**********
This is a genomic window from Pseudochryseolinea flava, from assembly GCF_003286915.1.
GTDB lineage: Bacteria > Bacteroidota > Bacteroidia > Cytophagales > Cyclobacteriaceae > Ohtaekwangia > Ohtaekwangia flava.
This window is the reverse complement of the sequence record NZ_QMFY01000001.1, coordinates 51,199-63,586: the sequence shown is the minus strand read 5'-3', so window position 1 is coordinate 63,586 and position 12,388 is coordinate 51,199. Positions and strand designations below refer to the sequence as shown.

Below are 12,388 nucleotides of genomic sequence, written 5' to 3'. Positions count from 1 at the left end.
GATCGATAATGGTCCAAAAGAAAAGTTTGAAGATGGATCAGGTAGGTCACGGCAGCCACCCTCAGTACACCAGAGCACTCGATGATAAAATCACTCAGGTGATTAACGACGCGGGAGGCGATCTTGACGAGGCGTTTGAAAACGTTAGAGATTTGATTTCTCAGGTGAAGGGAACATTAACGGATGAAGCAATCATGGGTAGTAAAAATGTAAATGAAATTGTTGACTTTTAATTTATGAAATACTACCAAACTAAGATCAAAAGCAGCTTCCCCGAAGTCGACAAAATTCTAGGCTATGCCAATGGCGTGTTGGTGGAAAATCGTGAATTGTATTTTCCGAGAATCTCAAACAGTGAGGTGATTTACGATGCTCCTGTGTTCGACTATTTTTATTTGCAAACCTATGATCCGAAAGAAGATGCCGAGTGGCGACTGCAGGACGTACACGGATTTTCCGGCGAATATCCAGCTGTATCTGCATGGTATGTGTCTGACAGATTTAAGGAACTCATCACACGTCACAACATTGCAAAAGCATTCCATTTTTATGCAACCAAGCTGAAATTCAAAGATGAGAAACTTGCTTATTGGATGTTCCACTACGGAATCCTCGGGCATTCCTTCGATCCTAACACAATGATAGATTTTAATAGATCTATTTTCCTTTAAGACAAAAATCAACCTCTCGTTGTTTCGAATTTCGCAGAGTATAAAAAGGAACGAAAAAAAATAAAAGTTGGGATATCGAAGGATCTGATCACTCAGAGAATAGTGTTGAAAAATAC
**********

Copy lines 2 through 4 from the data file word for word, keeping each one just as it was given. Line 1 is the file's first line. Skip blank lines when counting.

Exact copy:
GTDB lineage: Bacteria > Bacteroidota > Bacteroidia > Cytophagales > Cyclobacteriaceae > Ohtaekwangia > Ohtaekwangia flava.
This window is the reverse complement of the sequence record NZ_QMFY01000001.1, coordinates 51,199-63,586: the sequence shown is the minus strand read 5'-3', so window position 1 is coordinate 63,586 and position 12,388 is coordinate 51,199. Positions and strand designations below refer to the sequence as shown.

Below are 12,388 nucleotides of genomic sequence, written 5' to 3'. Positions count from 1 at the left end.